The decks have been cleared for India’s oldest private airline Jet Airways, which has been laden with debt, to fly high again.
In October last year, a consortium of investors (pdf), including UK-based asset management firm Kalrock Capital and UAE-based businessman Murari Lal Jalan, took over Mumbai-headquartered Jet Airways, which has been grounded since April 2019. The airline flew long-haul routes to Europe, North America, Abu Dhabi, and Hong Kong. Before its financial woes, the airline operated 600 domestic and 380 international routes.
It’s possible that the airline could resume operations by the end of this year, after the National Company Law Tribunal (NCLT) approved a resolution plan by the Jalan Kalrock consortium on June 22. NCLT is a quasi-judicial body that deals with corporate disputes related to Indian companies. The consortium said that taking Jet back to the skies has been “extremely challenging yet satisfying.”
The new owners do not have any prior experience of operating an airline, but are confident of steering Jet back to the runway soon.
“If everything goes as per plan and the consortium receives the NCLT and regulatory approvals on time, Jet Airways would be back in the skies by the summer of 2021,” the consortium said in Dec. 2020. And now with one of the main hurdles being cleared, the spotlight will be on the new owners to see if they can actually walk the talk.
The consortium plans to revive the airline as a “full-time carrier,” with Jet Airways operating all of its historic domestic slots in India, and restarting international operations.
Just like Jet’s first innings, the second incarnation of the airline’s hubs will remain in Delhi, Mumbai, and Bengaluru. There will also be smaller hubs in tier two and tier three cities.
“This would boost the economy in these cities, help Jet Airways stand back on its feet fast, and support the overall vision of the Narendra Modi government to promote aviation business through smaller cities in India,” the consortium said.
The consortium also plans to increase Jet’s footprint in the air cargo business, which they think is a market “currently underserved by any Indian carrier.”
The new owners had offered $53.5 million as startup capital, with another $87 million in the first year of operation, according to a report in The Times of India.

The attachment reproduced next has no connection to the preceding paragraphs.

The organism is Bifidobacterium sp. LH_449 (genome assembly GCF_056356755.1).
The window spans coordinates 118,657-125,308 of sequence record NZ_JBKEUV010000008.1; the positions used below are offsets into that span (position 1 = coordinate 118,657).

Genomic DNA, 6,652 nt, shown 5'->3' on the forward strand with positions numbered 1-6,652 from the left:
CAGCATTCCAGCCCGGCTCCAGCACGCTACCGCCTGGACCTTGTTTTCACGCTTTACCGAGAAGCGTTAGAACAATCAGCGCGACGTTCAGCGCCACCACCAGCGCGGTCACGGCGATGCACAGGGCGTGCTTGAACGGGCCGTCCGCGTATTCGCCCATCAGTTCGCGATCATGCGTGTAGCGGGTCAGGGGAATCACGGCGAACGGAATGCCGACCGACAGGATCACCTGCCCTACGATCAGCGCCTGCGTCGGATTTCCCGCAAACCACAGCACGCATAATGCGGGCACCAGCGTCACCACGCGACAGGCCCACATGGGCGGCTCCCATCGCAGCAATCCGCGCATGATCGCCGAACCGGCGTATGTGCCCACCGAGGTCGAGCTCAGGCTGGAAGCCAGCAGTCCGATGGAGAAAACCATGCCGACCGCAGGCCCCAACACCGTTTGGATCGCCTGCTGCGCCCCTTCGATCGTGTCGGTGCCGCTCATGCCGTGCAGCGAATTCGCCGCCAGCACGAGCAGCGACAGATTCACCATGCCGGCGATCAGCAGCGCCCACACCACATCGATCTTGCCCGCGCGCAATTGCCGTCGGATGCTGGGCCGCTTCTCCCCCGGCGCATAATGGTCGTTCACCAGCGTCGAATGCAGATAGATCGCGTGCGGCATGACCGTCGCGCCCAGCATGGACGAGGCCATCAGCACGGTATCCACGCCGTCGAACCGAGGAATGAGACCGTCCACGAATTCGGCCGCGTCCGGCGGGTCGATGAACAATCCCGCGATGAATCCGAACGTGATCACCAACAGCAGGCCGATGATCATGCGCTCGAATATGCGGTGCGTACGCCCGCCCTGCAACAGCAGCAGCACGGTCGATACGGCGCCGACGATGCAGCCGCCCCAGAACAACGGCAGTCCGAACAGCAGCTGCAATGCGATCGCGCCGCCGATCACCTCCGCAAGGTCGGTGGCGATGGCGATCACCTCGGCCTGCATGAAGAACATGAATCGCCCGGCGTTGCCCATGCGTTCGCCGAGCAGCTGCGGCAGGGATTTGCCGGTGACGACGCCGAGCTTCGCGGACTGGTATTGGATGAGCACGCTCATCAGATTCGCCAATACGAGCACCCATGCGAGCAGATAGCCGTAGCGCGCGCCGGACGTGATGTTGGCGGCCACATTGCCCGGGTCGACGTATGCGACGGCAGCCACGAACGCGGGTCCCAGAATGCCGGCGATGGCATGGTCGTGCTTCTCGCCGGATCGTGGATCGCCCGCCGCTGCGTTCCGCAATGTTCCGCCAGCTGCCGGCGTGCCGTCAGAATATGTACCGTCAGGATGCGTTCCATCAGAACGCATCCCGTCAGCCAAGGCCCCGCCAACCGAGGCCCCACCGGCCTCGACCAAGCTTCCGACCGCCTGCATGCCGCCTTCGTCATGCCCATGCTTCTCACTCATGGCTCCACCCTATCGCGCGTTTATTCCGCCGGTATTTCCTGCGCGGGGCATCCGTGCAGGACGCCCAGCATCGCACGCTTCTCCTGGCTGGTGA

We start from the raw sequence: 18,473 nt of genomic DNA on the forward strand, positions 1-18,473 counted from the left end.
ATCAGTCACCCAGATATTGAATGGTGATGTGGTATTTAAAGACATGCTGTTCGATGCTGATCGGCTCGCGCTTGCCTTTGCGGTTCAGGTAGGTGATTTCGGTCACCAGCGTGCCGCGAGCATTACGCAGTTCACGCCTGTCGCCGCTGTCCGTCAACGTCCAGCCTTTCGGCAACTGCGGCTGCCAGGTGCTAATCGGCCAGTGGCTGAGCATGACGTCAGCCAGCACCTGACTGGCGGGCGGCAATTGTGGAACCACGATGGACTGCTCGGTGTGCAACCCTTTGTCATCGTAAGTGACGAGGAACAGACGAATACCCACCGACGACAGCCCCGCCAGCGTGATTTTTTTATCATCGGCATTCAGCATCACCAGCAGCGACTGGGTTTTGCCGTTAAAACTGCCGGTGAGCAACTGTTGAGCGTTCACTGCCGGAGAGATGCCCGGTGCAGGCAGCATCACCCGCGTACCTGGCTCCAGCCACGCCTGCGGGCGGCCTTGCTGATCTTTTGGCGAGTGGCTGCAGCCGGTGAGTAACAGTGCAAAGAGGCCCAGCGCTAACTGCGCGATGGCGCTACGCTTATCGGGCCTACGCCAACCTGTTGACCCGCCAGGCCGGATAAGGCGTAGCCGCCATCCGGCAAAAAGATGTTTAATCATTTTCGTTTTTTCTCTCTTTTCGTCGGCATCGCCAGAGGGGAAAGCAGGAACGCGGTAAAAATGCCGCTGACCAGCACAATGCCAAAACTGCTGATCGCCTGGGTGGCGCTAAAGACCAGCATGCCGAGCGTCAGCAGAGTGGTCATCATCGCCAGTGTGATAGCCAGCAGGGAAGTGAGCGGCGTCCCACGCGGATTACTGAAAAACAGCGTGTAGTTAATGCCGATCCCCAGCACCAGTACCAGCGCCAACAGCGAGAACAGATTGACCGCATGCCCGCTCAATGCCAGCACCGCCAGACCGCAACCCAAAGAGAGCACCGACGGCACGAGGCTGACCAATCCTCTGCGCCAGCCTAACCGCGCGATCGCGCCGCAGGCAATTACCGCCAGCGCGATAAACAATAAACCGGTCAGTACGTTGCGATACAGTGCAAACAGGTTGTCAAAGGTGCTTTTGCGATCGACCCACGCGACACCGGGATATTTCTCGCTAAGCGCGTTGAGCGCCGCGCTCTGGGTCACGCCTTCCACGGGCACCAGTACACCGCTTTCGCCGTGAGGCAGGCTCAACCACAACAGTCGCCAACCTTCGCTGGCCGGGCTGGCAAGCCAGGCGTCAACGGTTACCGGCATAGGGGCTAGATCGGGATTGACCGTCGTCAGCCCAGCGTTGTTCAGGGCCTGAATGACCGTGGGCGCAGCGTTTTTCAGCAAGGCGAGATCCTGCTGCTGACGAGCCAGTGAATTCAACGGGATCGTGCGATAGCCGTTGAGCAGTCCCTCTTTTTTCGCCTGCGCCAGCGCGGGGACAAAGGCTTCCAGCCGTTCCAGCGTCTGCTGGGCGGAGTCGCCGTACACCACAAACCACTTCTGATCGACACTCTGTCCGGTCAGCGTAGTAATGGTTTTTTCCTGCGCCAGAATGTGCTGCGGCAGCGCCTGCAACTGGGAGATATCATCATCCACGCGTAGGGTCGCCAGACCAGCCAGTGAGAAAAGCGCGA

Now, the main obstacle to turbulence-free flight for Jet Airways is the allotment of flight slots. Rivals like Air India, IndiGo, and SpiceJet have taken over these slots since Jet’s grounding.
In its June 22 order, the NCLT has given the Director General of Civil Aviation (DGCA)—the industry watchdog—and India’s aviation ministry 90 days to re-allocate these slots and routes to Jet Airways. Before its grounding, the carrier had around 700 time slots, allowing it to land and take off from some of the busiest airports in India, including New Delhi and Mumbai. But the situation could change, experts say.
“It is unlikely that Jet may now be able to get preferential treatment at the major airports,” said Ashish K. Nainan, a Mumbai-based aviation expert. “They will have to go through the laid-down procedure and manage to get slots based on the routes they are planning to fly.”
Unfazed by all these concerns, Ashish Chhawchharia, head of restructuring services at Grant Thornton Advisory, which was appointed by the Kalrock-Jalan consortium, told NDTV that the airline will initially operate on 20 routes, with 20 narrow-body aircraft and five wide-bodied planes.
The new owners expressed a desire to retain old employees, and even plan to expand. “Given the pandemic and its impact on airlines, the new owners will not struggle with getting the workforce in place,” Nainan suggested.
Meanwhile, the market has already given a thumbs-up to the Jet Airways revival plan. After the NCLT approval, the share price of the airline locked in 5% upper circuit on June 22. The upper circuit is the maximum limit to which the company’s stock can move on a given trading day.
Jet Airways shares were quoting at 99.45 Indian rupees ($1.34), up by 4.96% on the BSE.